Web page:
“L.A. Woman” was released April 19, 1971 and its origination may be the most well-known of any album in the history of rock ‘n’ roll. The Doors started rehearsing the album with producer Paul Rothchild, who would say he was bored with the material and declined to produce it, calling it “cocktail lounge music.” The Doors then decided to produce it along with long-time engineer Bruce Botnick, and the album was recorded in The Doors’ offices (at 8512 Santa Monica Boulevard), where Jim Morrison used the bathroom as his vocal booth. Here are some lesser known facts about “L.A. Woman”.
It wasn’t “Riders on the Storm” that Rothchild characterized as ‘cocktail lounge music,’ but for “Love her Madly” he was later quoted as saying, “’Love Her Madly’ was the song that drove me out of the studio.”
Jerry Scheff played bass on “L.A. Woman” (except for “L’America” which was recorded earlier). Scheff had played in Elvis Presley’s TCB band in Las Vegas before and after playing on “L.A. Woman.”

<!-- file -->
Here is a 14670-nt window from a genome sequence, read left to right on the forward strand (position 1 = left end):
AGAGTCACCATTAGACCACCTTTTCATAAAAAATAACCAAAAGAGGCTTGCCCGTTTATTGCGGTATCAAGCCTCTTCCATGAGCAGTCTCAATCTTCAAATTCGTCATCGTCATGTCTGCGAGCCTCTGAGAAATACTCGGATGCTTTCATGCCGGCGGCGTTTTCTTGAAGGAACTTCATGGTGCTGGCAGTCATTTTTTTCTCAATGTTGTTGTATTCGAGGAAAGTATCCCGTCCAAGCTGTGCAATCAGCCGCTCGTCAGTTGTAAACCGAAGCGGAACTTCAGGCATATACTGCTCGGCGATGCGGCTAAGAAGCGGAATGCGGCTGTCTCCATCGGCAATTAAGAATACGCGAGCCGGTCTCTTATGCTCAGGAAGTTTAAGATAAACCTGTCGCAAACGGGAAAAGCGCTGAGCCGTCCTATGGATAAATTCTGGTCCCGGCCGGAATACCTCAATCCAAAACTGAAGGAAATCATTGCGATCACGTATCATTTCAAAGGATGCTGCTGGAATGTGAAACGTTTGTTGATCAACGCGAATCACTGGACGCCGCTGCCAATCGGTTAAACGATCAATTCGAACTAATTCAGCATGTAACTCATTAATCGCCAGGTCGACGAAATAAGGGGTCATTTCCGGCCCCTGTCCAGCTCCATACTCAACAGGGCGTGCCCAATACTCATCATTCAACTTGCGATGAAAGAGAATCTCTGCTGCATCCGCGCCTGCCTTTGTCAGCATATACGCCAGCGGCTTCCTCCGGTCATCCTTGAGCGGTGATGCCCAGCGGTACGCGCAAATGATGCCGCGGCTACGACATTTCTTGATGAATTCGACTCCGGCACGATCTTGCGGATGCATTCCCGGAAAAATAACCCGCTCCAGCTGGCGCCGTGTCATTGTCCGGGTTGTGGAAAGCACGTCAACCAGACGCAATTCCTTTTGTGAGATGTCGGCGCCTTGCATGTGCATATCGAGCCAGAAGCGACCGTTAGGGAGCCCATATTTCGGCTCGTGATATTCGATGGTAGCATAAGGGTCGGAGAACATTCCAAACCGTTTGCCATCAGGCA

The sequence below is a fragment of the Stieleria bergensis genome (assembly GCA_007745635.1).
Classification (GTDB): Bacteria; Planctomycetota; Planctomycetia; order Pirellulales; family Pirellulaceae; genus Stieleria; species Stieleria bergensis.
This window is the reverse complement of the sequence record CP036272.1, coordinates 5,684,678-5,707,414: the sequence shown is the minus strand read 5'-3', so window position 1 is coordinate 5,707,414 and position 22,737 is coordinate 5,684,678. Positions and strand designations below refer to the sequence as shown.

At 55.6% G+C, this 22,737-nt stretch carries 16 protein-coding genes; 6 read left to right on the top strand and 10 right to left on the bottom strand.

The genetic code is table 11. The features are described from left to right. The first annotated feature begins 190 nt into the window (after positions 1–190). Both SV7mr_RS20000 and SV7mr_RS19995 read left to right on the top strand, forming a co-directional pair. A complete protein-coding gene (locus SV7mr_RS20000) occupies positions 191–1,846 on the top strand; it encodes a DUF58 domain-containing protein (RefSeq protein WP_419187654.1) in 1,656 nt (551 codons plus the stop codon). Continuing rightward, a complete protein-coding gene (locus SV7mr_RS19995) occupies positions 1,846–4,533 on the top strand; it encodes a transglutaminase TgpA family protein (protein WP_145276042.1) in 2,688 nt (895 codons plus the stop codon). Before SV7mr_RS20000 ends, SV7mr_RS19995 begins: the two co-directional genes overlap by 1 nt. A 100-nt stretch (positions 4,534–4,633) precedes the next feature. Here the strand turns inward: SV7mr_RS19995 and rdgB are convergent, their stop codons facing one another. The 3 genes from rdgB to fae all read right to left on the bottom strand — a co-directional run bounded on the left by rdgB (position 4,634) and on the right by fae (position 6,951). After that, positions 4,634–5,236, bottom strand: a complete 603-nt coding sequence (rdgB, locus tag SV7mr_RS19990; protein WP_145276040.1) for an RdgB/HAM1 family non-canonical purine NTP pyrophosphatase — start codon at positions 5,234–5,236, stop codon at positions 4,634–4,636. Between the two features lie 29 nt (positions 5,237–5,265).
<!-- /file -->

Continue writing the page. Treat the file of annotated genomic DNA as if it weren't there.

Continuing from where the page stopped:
“L’America” wasn’t recorded at the time of the “L.A. Woman” sessions but rather during the time of the “Morrison Hotel” sessions. It was recorded with an eye to be used in Michelangelo Antonioni’s film “Zabriskie Point.” Antonioni passed on the song.
In the early ’80s Ray Manzarek was quoted as saying he wished The Doors had been able to play the songs off “L.A. Woman” with Jim Morrison. Manzarek had either forgotten or gotten so caught up in mythologizing that he forgot that The Doors did preview songs from “L.A. Woman” at their last two live performances with Jim Morrison in Dallas and New Orleans on December 11 and 12, 1970.
The building at 8512 Santa Monica Boulevard in recent years has been a restaurant, first one owned by Madonna, and more recently a Mexican restaurant whose owners have claimed the ghost of Jim Morrison resides there.
“L.A. Woman” rose to number 9 on Billboard Magazine’s 200 list (the ranking charts for albums) and stayed on the charts for thirty-six weeks. “Love Her Madly”, released as a single in March 1971, hit Billboard’s Hot 100 (the ranking chart for singles) making it to number 11 and staying there for 11 weeks. “Riders on the Storm” was released in June of 1971 and reached number 14 on the Billboard charts. Rolling Stone Magazine ranked “L.A. Woman” at 364th of the 500 greatest rock ‘n’ roll albums of all time.
Originally published April 19, 2015.